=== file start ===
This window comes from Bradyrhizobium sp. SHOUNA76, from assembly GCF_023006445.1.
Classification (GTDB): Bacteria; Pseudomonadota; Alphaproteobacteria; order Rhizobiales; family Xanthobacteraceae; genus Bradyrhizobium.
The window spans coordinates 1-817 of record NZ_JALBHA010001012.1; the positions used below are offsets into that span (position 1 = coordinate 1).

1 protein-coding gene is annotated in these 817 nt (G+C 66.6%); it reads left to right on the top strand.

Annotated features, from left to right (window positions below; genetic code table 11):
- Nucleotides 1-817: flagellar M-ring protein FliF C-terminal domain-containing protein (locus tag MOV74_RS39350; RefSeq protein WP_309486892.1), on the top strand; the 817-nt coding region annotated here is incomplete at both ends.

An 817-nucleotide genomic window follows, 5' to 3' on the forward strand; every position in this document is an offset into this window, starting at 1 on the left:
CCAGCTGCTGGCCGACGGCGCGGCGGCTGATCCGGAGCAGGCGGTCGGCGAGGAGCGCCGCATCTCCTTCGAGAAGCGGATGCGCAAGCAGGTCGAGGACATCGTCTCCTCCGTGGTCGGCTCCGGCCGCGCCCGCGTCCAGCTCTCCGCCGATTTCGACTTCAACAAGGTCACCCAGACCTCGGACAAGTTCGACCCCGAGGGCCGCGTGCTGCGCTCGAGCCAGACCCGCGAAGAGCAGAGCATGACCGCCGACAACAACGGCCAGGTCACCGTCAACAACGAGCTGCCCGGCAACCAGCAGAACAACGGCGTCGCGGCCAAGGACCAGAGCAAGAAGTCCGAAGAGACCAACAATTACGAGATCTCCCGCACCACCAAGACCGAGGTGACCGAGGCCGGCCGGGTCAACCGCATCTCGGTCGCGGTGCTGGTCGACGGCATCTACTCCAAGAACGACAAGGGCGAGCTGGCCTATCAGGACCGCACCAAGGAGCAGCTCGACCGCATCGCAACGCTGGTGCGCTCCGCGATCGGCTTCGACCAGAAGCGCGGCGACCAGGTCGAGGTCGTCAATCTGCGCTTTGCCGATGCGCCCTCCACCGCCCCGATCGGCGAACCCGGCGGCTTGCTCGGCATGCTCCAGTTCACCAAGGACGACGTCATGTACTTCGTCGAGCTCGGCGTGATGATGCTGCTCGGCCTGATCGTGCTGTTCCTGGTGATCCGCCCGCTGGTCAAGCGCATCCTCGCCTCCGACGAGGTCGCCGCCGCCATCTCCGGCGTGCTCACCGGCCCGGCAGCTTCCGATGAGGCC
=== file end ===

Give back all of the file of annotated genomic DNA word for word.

This window comes from Bradyrhizobium sp. SHOUNA76, from assembly GCF_023006445.1.
Classification (GTDB): Bacteria; Pseudomonadota; Alphaproteobacteria; order Rhizobiales; family Xanthobacteraceae; genus Bradyrhizobium.
The window spans coordinates 1-817 of record NZ_JALBHA010001012.1; the positions used below are offsets into that span (position 1 = coordinate 1).

1 protein-coding gene is annotated in these 817 nt (G+C 66.6%); it reads left to right on the top strand.

Annotated features, from left to right (window positions below; genetic code table 11):
- Nucleotides 1-817: flagellar M-ring protein FliF C-terminal domain-containing protein (locus tag MOV74_RS39350; RefSeq protein WP_309486892.1), on the top strand; the 817-nt coding region annotated here is incomplete at both ends.

An 817-nucleotide genomic window follows, 5' to 3' on the forward strand; every position in this document is an offset into this window, starting at 1 on the left:
CCAGCTGCTGGCCGACGGCGCGGCGGCTGATCCGGAGCAGGCGGTCGGCGAGGAGCGCCGCATCTCCTTCGAGAAGCGGATGCGCAAGCAGGTCGAGGACATCGTCTCCTCCGTGGTCGGCTCCGGCCGCGCCCGCGTCCAGCTCTCCGCCGATTTCGACTTCAACAAGGTCACCCAGACCTCGGACAAGTTCGACCCCGAGGGCCGCGTGCTGCGCTCGAGCCAGACCCGCGAAGAGCAGAGCATGACCGCCGACAACAACGGCCAGGTCACCGTCAACAACGAGCTGCCCGGCAACCAGCAGAACAACGGCGTCGCGGCCAAGGACCAGAGCAAGAAGTCCGAAGAGACCAACAATTACGAGATCTCCCGCACCACCAAGACCGAGGTGACCGAGGCCGGCCGGGTCAACCGCATCTCGGTCGCGGTGCTGGTCGACGGCATCTACTCCAAGAACGACAAGGGCGAGCTGGCCTATCAGGACCGCACCAAGGAGCAGCTCGACCGCATCGCAACGCTGGTGCGCTCCGCGATCGGCTTCGACCAGAAGCGCGGCGACCAGGTCGAGGTCGTCAATCTGCGCTTTGCCGATGCGCCCTCCACCGCCCCGATCGGCGAACCCGGCGGCTTGCTCGGCATGCTCCAGTTCACCAAGGACGACGTCATGTACTTCGTCGAGCTCGGCGTGATGATGCTGCTCGGCCTGATCGTGCTGTTCCTGGTGATCCGCCCGCTGGTCAAGCGCATCCTCGCCTCCGACGAGGTCGCCGCCGCCATCTCCGGCGTGCTCACCGGCCCGGCAGCTTCCGATGAGGCC